Nauru Travel Diary

From Houston to Sydney 2013

From Houston

to Sydney



We took a while to get going this morning, with phone calls home to Australia and a lovely breakfast conspiring to delay our departure.  However, it didn’t matter, as our aim today was to walk around Riga, and thus our time was completely flexible and in our own hands.

The Riga City Council has produced an excellent free publication called “Riga on Foot”, with maps and details of two walking routes to follow around the city.  Using that booklet as our guide, we had a fabulous day exploring Riga and informing ourselves about many aspects of the city’s history, its buildings and its layout.

Our walk began in Dome Square, beside the Dome Cathedral in the old city.  From there, we followed a twisting route through to the northern edge of the old city and into a newer area – ‘newer’ in this context meaning buildings constructed during the 18th and 19 centuries.  After passing the National Theatre Building, we passed through a huge area of parklands known as the Kronvalda parks before arriving at one of the highlights of today’s walk (for me), some gorgeous buildings with exquisite and intricate exterior decorations in the Art Nouveau style along two streets, Strēlnieku iela and Alberta iela.  Some of the buildings, such as the Riga University of Economics and the Riga University of Law, were especially magnificent, but they were not the only ones – the two streets mentioned above were like an art gallery of outstanding art nouveau architecture.

We continued our walk past several other beautiful buildings, including the National Museum and the State Academy of Arts Building, the latter being a mixed Gothic and Art Nouveau building dating from the early 20th century with a statue in front from a much more contemporary era.  Entitled “Venus of Willendorf 21st century”, the statue is 4.5 metres high and made from foam rubber sheets with pieces of mirror tile stuck to it.  The plaque beside the statue states “Venus of Willendorf 21st century” is a conceptual work allowing women of nowadays to shine in their reflection while Venus is shining for herself”, before adding helpfully “she is surprising with her female shapes”.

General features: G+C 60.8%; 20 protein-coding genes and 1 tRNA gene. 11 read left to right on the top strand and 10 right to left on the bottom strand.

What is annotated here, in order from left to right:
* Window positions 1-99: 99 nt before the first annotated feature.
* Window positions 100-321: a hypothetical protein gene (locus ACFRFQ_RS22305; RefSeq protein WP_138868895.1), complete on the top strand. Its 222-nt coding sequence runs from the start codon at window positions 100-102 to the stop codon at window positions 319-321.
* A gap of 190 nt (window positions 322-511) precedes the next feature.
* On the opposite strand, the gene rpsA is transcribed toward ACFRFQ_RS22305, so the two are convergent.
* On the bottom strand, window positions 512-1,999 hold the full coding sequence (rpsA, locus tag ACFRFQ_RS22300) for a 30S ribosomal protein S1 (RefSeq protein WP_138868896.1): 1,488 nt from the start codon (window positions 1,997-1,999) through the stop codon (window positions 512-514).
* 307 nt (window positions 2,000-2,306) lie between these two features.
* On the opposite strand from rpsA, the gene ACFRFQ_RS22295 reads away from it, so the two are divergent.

Our walk continued towards the south-west, through a beautiful area of parkland known as “Bastejkalns” back into the old city, entering near the 14th century cone-topped Gunpowder Tower.  A loop through the north-eastern part of the old city saw us emerge back into Bastejkalns near the Latvian Opera Building, a lovely building in the classical style set amidst some expansive, brightly coloured gardens and parkland.

Our walk continued northwards, past the Latvian University, through another large park (Vērmanes Dāres) that had some brilliant children’s playing areas, past the Spendid Palace Cinema with its ornate entrance and the brutally-styled building that houses the Cabinet of Ministers of the Republic of Latvia, eventually arriving at the Orthodox Cathedral of the Birth of Christ.

This relatively modern looking large Russian Orthodox church was, like so many buildings in Riga today, under renovation, although in this case, only the main dome was covered by scaffolding.  Interestingly, a wedding had just been conducted in the church, so we were able to join the other onlookers and watch the bride and groom drive away in their elegant old Rolls-Royce, followed by a convoy of other more modern cars carrying the families and the photographers.

We continued walking towards the south-west along Brīvibas bulvāris to the Monument to Freedom that commemorates liberation from the Soviet Occupation in 1991, which was also partly covered in scaffolding for renovation.  A short walk further to the south-west brought us back into the old city.

We had arranged to meet with Anastasia, a Latvian girl who had been one of our former students at the United World College in Hong Kong, at 4 pm.  We had about 50 minutes before our meeting time, so we decided to explore one of the more chilling of Riga’s museums, the Latvian Museum of Occupation.

Housed in a somewhat soulless concrete building constructed during the Soviet era in 1969 to 1970, and located beside the House of Blackheads, the museum documented with chilling photographic images, artifacts and memorabilia the so-called three periods of authoritarian occupation of Latvia – the Soviet Occupation of 1940 to 1941, the Nazi Occupation of 1941 to 1944, and the Second Soviet Occupation of 1944 to 1991.

After spending about 50 minutes in the museum, it was 4 pm and time to meet Anastasia.  It was great to see her again, and we decided to have coffee and afternoon tea at a small streetside café in the old city.  We had a wonderful time catching up with each others’ news and, for me, being reminded yet again (as if I needed reminding) what wonderfully able and adventurous young men and women the UWCs produce.

Before we knew it, an hour and a half had passed and it was time to say our goodbyes.  Deciding that we really needed an early night this evening after so many late nights recently, we decided to have an early dinner.  We chose a restaurant specializing in Latvian cuisine and had an enjoyable and quite different dinner.  We both began with a grey peas and bacon starter, and then progressed to different main courses; Di chose chicken with spinach while I selected the pork and beef sausage with warm, pickled cabbage.  I really enjoyed my dinner; it was without doubt the largest sausage I have ever been served.

We took our time returning to the hotel, wandering through the craft market and enjoying the music provided by the street musicians, seemingly at every corner, in the warm summer air of the early evening.  We were reminded yet again what a beautiful place the old city of Riga really is.

Day 35 - Riga


9 August 2013